May 03, 2006

Red of the soil

The drive from Bombay to Goa has to be one of the prettiest around. There is one spell, somewhere north of Kankavali I think, where I find myself looking through the windshield at these colours, ranged in front of me:

  • Black, of the road ahead
  • White, of the markings in the middle and on either edge of the road
  • Red-brown, of the soil on either side of the road
  • Green, of the leaves on the lush trees
  • Orange-red, of the brilliant gulmohur trees
  • Yellow, of the equally brilliant copperpod trees.

    Like a painting, and the painting just gets prettier and prettier as we drive south. Is that just an impression? Which way will it go on our way back? Easily answered: nothing near Bombay is as pleasing to the eye as this.

    Elsewhere, the road coils tightly in on itself as we make our way up or down gentle hills, or pass gleaming green fields, or tall stands of trees. Above Chiplun we look down at the fields that make a quilt in the valley below, arrow-straight Konkan Railway train ribboning bright blue through the quilt. In Sindhudurg district, nearing the Goa border, the highway narrows to a village road past houses close enough to touch, how do they live with the massive trucks and sleek buses that muscle through, not forgetting the smaller vehicles like ours?

    And for miles and miles either side of Kankavli, great big posters and welcome arches announce some recent meeting featuring that town's favourite (so it would seem) son, one Narayan Rane, grimacing or grinning or both, alongside Sonia Gandhi's more genial visage. Part of the scenery almost, that face.

    Cross the border into Goa -- to my shame, this is just my second trip here ever, my fourth day here in total -- and it's like a different world, cliched as that is. The political posters are gone, the villages seem more rustic and older, the light itself is softer and gentler. In some indefinable way, first impressions of Goa on this drive lack a sort of edge that Maharashtra sometimes has. I can explain no better than that. But consider: in that part of Maharashtra, nearly all the highway signs are in Marathi and nothing else. In Goa, they are in English and Hindi, even though both Marathi and Konkani are spoken in these northern reaches of the state.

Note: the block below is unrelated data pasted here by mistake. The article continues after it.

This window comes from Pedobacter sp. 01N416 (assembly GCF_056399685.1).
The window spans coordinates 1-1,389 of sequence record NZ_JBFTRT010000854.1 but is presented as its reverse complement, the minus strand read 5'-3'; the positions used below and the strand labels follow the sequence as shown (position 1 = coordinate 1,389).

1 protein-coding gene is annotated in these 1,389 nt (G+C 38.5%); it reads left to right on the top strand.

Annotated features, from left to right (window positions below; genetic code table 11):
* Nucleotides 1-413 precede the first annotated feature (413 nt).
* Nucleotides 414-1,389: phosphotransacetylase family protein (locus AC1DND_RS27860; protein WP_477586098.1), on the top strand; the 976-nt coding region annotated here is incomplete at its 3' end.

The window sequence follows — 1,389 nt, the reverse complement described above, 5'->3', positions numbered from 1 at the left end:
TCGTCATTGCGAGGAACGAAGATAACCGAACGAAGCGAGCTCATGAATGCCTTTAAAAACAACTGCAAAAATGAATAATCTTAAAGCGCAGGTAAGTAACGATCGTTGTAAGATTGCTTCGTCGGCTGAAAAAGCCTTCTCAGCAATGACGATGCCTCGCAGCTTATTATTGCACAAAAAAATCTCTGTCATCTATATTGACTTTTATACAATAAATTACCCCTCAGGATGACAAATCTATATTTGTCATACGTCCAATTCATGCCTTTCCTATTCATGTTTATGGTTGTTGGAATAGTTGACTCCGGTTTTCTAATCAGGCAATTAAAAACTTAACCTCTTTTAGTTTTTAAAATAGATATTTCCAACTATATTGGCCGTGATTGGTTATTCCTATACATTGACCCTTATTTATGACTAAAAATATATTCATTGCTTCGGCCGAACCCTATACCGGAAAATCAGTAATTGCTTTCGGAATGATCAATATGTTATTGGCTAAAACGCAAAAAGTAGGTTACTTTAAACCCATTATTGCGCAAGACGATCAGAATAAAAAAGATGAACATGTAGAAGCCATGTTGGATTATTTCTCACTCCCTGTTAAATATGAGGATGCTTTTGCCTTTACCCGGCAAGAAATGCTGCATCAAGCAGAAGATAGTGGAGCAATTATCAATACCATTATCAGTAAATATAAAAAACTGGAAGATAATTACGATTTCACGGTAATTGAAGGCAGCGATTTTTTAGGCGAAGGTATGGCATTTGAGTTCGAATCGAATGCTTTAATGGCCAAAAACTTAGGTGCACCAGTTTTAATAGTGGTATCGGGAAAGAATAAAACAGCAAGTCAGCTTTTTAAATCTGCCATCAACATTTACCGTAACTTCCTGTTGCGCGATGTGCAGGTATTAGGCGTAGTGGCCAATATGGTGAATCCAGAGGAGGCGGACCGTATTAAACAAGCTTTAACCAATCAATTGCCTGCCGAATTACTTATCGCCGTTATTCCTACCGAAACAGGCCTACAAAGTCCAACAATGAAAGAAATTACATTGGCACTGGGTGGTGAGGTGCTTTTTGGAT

Just slightly more welcoming of the outsider than purely Marathi.

    Or maybe that edge is entirely due to the overdose of one Narayan Rane.

    And naturally, the final touch of beauty in this beautiful drive comes from the aforementioned highway plus other assorted signs. Savour this sample:

  • Fast Wont' Last
  • Vehicle is to travel and not to kill
  • Good Driver Proud of Nation
  • Good Driver We Proud of You
  • Every Thingis Fine Tillan Accident
  • Accidental Sharp Curve, Go Slow
  • This is Highway not a Die-Way, Keep Controll
  • Mont Vert Luxury Homes (on the back of three trucks in succession)
  • Soften Carriers Ltd (on a truck)
  • Apghatacha Spot, Karu Stop (Accident Spot, Make a Stop)
  • Pravasi aahat, Spardhak Nahit (You're a traveller, not someone competing in a sport)
  • Niyam palal tar udhya pahal (Observe rules and you'll see tomorrow)
  • Pudhe valne aahet, Saheb zara japoon (Curves ahead, please drive carefully sir)

    My wife, driving at the time, snorts in disgust at that last one.

    Prasoon said...

    have a wonderful trip :)
    ~ n click for sure ~

    Anonymous said...

    You are lucky.

    I live in a small island in Europe.

    It is like India here but extra small. Only cars andn noise.


    Wild Reeds said...

    Bon voyage!
    I remember a sign in a bus in Delhi screen-painted in white on green:
    - Look under seat
    - Find bomb
    - Win reward

    Bombay Addict said...

    lucky man - enjoy your trip !!

    Have also linked up to one of your older posts in a series I'm doing on my blog on Bombay writings.

    have a great time !!